The sun-drenched Mediterranean coast of Andalucía in southern Spain is one of the most popular holiday destinations in Europe, attracting millions of chilled northerners every year to its golden beaches. The dramatic landscape inland offers a rich variety of alternatives to the occasionally hectic seaside ambience. The beautiful vistas range from the gentlest of verdant hillsides in Las Alpujarras to the stark and imposing snow-capped mountains of the Sierra Nevada. Impressive remnants of the area’s Moorish past loom imposingly over the picturesque small villages which dot the hinterland, each with its own particular charm shining through in its local fiestas and processions. Quaint restaurants abound, where dining out can be an adventure in itself; you may be invited into the kitchen to choose your own repast!
The world-renowned city of Granada is dominated by the glorious Moorish palace of the Alhambra, and the old Islamic quarter of Albaicín makes for a fascinating visit. A trip to the ancient and elegant town of Ronda is highly recommended, with its spectacular cliff-top setting astride the 100m deep El Tajo gorge. Its famous bullring was built in 1785, making it one of Spain's oldest and most famous landmarks. Sevilla is home to the largest Gothic cathedral in the world, with its converted minaret bell-tower, and the fabulous Alcazár palace. Tarifa is the most southerly point in Europe, and is known as the windsurfing capital of Europe, with wide beaches of clean white sand and dramatic seas. The town itself has a distinctly Arabic flavour, which contrasts with the international surf scene.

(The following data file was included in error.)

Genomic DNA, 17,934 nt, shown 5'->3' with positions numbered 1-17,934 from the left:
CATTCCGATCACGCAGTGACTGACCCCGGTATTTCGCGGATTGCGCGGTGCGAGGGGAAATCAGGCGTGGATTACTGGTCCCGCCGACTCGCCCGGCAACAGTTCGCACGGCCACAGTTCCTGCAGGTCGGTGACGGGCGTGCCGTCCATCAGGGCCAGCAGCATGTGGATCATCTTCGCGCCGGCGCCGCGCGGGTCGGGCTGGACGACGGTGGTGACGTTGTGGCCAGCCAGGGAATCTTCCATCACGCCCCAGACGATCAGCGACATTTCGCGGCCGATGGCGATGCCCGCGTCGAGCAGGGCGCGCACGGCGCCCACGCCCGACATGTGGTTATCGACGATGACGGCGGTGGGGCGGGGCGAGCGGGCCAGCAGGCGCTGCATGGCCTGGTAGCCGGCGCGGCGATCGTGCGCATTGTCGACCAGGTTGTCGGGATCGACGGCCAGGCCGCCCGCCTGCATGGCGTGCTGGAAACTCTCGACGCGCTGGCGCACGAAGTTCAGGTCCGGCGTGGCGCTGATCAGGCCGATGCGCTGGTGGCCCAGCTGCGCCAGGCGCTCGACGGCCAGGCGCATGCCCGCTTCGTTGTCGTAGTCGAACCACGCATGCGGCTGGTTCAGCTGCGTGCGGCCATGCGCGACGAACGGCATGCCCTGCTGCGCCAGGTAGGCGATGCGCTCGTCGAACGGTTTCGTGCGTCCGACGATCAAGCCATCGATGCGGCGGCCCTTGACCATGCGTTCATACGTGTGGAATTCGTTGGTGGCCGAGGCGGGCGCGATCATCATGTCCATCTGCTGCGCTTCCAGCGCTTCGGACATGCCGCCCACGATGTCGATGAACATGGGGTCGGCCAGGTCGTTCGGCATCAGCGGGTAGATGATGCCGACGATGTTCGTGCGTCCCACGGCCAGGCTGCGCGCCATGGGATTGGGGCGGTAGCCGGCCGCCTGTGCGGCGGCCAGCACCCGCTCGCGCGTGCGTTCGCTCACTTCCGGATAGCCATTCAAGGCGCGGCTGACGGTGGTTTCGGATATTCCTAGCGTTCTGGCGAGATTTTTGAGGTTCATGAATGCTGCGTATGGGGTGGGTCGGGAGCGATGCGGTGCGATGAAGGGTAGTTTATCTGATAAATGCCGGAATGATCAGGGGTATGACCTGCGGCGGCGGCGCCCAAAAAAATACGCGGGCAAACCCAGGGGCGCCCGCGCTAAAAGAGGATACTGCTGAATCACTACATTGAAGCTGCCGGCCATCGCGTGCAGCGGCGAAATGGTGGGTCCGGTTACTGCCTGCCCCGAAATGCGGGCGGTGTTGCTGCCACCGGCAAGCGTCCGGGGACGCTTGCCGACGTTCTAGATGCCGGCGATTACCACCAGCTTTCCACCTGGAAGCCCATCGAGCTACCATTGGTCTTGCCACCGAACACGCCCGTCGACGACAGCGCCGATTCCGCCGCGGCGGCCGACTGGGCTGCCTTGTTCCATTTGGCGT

The Costa del Sol stretches for more than 150km along the Mediterranean, from Cadiz to the province of Granada at Nerja, with beaches for all tastes, from highly-organized resorts to nearly-deserted coves. Marbella, in the province of Málaga, is a lively beach resort, famous for once being a playground for the rich and famous, and now a favourite destination, particularly popular with those who like golf.
The coastal resort of Marbella, in the province of Málaga, is one of the most popular holiday destinations on the Costa del Sol, and has long been the upmarket residence of the rich and famous from all over the world. The Golden Mile (actually four miles) between Marbella and Puerto Banús is lined with luxury hotels and princely palaces, and contains Marbella’s most exclusive beach, Nagüeles Beach. Marbella’s old city centre is a charming maze of winding, narrow streets, with cafés, fine restaurants, and quaint shops tucked away in every corner. The Plaza de los Naranjos is one of the most beautiful plazas on the entire coast, with its 16th century fountain and the air redolent of orange blossoms. Between the old city centre is the Eixemple, a historic area with a delightful botanical garden with a group of sculptures by Dalí.
Marbella’s 27km of coastline has delightful beaches of all kinds, from golden sand to gravel, and boasts seven “Blue Flag” beaches, the most of any coastal area in Andalucía. Most offer a wide of range of seaside activities and sports, restaurants, bars, and exciting nightlife. Alicate Beach is one of the most beautiful beaches in the area, and generally not crowded. Hermosa Beach, Real de Zaragoza, and Cabopino Beach are to the east of the city, and you can find some secluded areas. Fontanilla Beach is the main town beach, and can get quite crowded, but has all the amenities you could want. The area around Marbella is also a golfer’s paradise, with 9 and 18-hole courses lining the “Costa de Golf”, including the Marbella Golf and Country Club, considered by many to be one of Europe’s most challenging courses.
Capitulación de Granada
by Francisco Pradilla y Ortiz
La Giralda, Sevilla